Greg Peck: Soaking in beauty of southwestern Wisconsin
My wife, Cheryl, and I loaded up our push mower Saturday after a stop at the Janesville Farmers Market. We planned to mow our lot on the Wisconsin River near Muscoda, then perhaps visit nearby Weggy Winery.
When we reached Muscoda, however, we found that our good friend and next-door neighbor, Brian, had generously run his tractor mower over our property just that morning. I mowed the slippery, sloped section close to the water, then stopped to chat with Brian and thank him.
With little mowing to do, Cheryl and I had more time than expected for leisurely sightseeing. Brian had a couple of ideas. He suggested we go see Big Spring, north of Highland, and stop in at Spurgeon Vineyards & Winery on the way.
Those sounded like good ideas. Brian even got out a map to help lead us to the spots. Normally Cheryl and I head to Muscoda hitting the Madison Beltline and driving west on Highway 14 through Spring Green. From time to time for a scenic longer drive, we've taken highways 18/151, continued on 18 past Dodgeville to Cobb, then turned north on Highway 80 through Highland and hit Iowa County P to reach Muscoda. To find Spurgeon, Brian's map guided us out of Muscoda on County G.
As we drove, I told Cheryl this was the first time I'd ever driven this route. But I was wrong. As we wound around the hills and through valleys in this beautiful Driftless Area of Wisconsin, the scenery started looking familiar. About the time I expected to see a meandering creek next to the highway, there it was.
I was remembering a time years ago when Cheryl and I came up through Highland and road construction forced us onto this alternate route. I recalled flocks of colorful goldfinches taking flight from the roadside here and there as we passed.
We saw lots of birds on this day, too, including a woodpecker, whose white wings stood out against the adjacent foliage. Our drive took us across several stretches of gravel—spots we learned at the winery that required repairs after washouts wiped out pavement during heavy rains in recent weeks.
We sampled some wines before taking the $5 tour. Glen and Mary Spurgeon started the vineyard 32 years ago, and Mary gave us a low-tech tour of the winemaking process. She mixed the talk with samples of four wines with chocolate treats.
The tour didn't take us out to the vineyards, but Mary used a cut section of vine to point out that proper pruning is crucial. She also explained how machinery has modernized winemaking and reduced labor costs.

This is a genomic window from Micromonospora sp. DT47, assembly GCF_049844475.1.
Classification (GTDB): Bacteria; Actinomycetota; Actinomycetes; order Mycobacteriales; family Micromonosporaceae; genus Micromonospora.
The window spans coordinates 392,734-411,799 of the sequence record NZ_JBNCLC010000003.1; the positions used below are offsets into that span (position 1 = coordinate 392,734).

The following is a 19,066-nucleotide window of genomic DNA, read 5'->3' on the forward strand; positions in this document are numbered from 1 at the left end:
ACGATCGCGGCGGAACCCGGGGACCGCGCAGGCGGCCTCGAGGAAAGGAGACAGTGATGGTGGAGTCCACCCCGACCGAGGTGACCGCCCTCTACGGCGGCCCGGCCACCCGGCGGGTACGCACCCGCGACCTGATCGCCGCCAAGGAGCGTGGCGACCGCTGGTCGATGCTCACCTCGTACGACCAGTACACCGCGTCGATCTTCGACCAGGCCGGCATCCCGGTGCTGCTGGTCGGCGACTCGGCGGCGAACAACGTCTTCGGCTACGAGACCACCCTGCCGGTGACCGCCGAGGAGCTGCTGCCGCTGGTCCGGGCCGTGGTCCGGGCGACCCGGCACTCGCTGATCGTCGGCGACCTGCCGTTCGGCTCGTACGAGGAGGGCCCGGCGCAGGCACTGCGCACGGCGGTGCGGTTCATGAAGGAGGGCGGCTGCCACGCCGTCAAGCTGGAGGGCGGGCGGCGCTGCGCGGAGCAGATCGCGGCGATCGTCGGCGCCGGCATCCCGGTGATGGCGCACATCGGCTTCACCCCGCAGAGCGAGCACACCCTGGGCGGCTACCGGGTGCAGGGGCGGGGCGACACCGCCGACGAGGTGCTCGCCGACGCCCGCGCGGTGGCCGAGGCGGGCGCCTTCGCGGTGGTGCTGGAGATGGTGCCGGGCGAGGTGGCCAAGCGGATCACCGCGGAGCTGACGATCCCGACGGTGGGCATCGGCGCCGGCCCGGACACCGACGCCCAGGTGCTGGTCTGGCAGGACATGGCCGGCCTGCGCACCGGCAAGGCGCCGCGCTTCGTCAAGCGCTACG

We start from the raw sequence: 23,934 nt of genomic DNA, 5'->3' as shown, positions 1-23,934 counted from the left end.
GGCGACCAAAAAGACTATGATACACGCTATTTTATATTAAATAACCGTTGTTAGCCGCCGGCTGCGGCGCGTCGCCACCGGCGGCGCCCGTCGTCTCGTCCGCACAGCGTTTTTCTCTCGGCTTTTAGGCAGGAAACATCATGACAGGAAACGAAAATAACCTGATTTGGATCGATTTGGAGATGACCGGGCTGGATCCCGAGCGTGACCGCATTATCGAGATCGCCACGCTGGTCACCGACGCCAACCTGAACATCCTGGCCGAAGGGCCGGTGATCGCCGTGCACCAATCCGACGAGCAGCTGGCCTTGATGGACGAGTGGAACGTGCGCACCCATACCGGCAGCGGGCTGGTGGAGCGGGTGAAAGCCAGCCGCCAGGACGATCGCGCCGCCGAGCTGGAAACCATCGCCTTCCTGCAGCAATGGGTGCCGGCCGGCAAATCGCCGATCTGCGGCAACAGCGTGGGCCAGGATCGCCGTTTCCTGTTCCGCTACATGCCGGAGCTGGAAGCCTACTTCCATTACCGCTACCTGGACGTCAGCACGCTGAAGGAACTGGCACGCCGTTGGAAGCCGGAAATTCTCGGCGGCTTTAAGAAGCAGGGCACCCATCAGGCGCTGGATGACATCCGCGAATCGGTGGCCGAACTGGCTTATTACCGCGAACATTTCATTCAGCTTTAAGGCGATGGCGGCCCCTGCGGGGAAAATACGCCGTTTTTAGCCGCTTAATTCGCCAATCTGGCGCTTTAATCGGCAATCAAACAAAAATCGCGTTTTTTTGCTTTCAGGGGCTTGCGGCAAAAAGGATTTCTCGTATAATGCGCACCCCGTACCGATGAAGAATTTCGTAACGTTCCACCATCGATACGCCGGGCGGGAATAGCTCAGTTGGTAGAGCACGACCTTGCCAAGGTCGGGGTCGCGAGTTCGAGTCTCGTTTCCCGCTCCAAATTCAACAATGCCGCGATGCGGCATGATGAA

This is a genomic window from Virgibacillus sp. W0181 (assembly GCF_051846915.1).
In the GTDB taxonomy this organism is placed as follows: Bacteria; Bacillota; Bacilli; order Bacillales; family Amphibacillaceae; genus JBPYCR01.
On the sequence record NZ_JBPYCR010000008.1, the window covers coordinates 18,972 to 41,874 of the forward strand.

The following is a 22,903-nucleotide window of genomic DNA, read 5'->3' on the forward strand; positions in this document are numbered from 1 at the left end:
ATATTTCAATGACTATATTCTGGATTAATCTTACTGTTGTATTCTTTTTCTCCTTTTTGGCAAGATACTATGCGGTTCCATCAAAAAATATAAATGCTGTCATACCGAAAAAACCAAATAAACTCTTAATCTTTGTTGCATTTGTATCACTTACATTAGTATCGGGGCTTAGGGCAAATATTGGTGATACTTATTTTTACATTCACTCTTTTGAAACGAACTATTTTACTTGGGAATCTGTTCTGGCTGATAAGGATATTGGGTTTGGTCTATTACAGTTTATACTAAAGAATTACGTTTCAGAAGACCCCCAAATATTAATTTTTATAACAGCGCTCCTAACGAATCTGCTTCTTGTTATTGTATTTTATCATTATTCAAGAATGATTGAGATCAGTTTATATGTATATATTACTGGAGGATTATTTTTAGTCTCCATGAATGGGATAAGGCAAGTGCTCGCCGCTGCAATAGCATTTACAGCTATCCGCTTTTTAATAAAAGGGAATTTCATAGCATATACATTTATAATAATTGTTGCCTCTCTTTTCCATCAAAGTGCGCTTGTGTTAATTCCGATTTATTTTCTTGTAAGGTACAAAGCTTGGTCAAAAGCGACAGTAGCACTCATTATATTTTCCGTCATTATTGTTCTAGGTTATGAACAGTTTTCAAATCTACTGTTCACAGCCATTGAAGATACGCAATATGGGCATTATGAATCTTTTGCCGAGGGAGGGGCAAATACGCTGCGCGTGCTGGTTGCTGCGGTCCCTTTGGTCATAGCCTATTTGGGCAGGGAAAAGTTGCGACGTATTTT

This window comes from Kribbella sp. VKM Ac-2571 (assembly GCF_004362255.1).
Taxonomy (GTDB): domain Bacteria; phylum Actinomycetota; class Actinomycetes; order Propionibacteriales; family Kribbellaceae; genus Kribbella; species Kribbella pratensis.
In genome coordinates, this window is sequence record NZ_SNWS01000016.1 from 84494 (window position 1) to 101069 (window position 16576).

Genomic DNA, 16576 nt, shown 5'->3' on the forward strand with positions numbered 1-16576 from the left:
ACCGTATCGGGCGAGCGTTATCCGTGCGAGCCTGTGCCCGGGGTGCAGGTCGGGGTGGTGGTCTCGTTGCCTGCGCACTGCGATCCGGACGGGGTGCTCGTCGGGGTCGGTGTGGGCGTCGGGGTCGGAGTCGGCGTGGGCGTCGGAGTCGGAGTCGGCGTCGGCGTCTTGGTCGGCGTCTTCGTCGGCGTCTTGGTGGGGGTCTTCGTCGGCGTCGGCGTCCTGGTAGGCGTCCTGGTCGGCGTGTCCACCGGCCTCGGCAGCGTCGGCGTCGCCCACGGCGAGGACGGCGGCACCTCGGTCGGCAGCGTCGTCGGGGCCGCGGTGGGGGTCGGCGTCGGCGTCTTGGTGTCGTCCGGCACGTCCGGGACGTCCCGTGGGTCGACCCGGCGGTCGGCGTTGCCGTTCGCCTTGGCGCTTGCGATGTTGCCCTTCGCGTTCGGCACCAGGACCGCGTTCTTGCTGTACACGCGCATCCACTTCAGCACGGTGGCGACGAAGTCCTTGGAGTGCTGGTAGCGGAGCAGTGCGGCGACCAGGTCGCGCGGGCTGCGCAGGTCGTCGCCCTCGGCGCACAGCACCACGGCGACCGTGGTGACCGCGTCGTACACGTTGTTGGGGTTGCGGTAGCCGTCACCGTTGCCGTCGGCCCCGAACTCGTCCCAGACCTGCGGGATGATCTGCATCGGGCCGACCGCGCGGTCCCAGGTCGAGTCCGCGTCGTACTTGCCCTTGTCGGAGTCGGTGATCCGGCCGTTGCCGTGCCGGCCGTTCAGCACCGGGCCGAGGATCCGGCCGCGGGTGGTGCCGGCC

Cheryl and I toured Beringer Winery in Napa Valley two years ago, but we still learned much from listening to Mary and asking questions.
Maybe our taste buds aren't that refined, but we enjoyed every wine we sampled. That made purchase choices difficult. After making our selections, we drove about two miles down the road to Big Spring, where a natural spring bubbles out of the ground halfway up a hillside and creates a cascading waterfall to Big Spring Creek in the valley. The path to the spring, as we learned from chatting at the winery with an Ashwaubenon man who owns a farm in Iowa County, is mowed and an easy walk of perhaps no more than a quarter mile. His daughter told us the water at the top is so clean you can drink it. It's also cool and refreshing if you care to wade in, they said.
We found the small roadside parking lot without trouble. Just one other vehicle was parked there—two dads with their preteen sons were enjoying the waterway. It was an intriguing little stop, and we snapped a few pictures.
It's easy to get turned around amid the twists and turns in this hill country. After leaving Big Spring, I made a wrong turn before quickly doubling back and reaching Highland, one of my favorite Wisconsin communities, on our way home.
Neither the winery nor the spring might be enough to warrant a run all the way from Janesville. But couple them with a chance for a beautiful drive through this Driftless Area, and you, too, might find yourself returning to southwestern Wisconsin again and again.